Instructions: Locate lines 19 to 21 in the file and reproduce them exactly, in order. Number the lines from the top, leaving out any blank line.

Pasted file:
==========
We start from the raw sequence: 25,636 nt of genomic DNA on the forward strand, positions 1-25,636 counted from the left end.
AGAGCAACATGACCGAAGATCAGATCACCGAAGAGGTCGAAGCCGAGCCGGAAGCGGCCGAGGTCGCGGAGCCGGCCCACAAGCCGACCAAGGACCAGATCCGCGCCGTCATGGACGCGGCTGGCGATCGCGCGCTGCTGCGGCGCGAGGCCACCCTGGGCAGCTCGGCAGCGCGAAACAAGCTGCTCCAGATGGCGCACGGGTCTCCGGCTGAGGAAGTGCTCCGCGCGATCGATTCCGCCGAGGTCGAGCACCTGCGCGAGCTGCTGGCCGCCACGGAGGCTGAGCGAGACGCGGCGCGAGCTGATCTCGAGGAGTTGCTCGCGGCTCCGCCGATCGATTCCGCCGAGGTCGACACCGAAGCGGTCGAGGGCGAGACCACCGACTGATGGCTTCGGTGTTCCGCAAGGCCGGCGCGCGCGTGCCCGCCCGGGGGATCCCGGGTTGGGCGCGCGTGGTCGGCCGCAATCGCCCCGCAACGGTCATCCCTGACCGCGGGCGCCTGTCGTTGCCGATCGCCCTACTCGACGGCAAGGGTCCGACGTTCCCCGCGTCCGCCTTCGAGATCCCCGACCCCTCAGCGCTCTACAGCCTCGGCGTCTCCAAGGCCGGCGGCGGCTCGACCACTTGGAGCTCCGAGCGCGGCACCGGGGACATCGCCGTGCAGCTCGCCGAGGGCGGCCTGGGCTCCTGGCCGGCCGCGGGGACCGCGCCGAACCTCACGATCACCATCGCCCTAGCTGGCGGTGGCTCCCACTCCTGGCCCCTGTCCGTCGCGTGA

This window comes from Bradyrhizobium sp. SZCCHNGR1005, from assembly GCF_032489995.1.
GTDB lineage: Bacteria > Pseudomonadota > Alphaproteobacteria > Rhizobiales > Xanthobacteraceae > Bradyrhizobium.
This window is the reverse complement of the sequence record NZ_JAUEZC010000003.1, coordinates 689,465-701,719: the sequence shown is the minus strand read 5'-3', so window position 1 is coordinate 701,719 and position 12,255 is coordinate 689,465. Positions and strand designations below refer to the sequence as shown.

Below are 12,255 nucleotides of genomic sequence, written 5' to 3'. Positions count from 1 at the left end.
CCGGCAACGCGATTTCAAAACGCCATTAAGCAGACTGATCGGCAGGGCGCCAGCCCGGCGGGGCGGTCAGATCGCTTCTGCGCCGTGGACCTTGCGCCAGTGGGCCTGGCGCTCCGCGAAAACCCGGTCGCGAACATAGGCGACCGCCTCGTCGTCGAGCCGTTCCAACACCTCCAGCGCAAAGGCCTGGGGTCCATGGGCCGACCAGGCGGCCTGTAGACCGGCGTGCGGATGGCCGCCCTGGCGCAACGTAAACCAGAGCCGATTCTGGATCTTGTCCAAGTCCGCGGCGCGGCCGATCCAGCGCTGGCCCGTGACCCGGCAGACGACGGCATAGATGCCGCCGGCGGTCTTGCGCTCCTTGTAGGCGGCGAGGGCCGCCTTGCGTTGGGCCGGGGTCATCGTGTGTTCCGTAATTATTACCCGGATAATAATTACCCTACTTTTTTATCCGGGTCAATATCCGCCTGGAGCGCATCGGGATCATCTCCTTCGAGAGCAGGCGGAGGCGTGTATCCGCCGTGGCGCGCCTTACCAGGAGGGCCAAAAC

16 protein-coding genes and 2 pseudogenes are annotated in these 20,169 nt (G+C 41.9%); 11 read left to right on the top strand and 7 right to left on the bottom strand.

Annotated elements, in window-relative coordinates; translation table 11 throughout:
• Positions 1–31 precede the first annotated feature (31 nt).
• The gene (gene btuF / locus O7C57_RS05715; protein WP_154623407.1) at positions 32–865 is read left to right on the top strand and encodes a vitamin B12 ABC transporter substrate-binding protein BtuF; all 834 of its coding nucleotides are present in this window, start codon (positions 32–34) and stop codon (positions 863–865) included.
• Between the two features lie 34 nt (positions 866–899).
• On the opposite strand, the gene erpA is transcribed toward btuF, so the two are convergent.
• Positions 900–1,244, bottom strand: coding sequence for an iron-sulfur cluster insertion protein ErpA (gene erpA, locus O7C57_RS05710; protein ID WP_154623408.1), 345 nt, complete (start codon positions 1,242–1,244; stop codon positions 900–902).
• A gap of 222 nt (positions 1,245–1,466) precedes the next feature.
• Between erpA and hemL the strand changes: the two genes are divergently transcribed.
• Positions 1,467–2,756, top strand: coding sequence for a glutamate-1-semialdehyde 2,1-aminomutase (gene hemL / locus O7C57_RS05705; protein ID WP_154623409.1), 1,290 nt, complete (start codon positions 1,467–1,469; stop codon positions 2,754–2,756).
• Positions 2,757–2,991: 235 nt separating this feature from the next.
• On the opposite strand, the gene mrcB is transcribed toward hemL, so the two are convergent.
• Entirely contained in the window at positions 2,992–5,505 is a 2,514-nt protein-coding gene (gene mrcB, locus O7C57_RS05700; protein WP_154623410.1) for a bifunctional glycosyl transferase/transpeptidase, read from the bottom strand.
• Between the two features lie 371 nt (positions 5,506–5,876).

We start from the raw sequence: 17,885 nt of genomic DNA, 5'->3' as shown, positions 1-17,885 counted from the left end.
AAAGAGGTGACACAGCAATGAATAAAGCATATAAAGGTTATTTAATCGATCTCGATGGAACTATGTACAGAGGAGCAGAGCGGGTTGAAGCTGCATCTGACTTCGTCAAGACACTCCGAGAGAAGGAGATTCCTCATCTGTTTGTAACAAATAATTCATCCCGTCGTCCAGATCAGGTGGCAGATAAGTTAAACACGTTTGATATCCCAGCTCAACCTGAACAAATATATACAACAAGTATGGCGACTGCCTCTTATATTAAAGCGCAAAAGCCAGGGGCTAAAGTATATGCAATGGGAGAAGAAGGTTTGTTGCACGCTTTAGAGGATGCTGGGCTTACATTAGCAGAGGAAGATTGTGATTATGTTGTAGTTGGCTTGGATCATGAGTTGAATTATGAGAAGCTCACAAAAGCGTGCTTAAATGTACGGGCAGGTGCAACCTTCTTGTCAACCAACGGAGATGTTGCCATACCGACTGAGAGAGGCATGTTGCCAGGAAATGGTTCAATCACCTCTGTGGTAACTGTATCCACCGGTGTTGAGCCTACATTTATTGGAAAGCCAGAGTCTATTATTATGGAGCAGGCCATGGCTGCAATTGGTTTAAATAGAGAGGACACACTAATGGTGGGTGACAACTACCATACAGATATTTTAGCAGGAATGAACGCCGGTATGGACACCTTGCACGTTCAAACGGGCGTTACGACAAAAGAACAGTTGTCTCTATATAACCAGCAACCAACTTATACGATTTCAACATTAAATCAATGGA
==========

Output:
• On the opposite strand, the gene mrcB is transcribed toward hemL, so the two are convergent.
• Entirely contained in the window at positions 2,992–5,505 is a 2,514-nt protein-coding gene (gene mrcB, locus O7C57_RS05700; protein WP_154623410.1) for a bifunctional glycosyl transferase/transpeptidase, read from the bottom strand.
• Between the two features lie 371 nt (positions 5,506–5,876).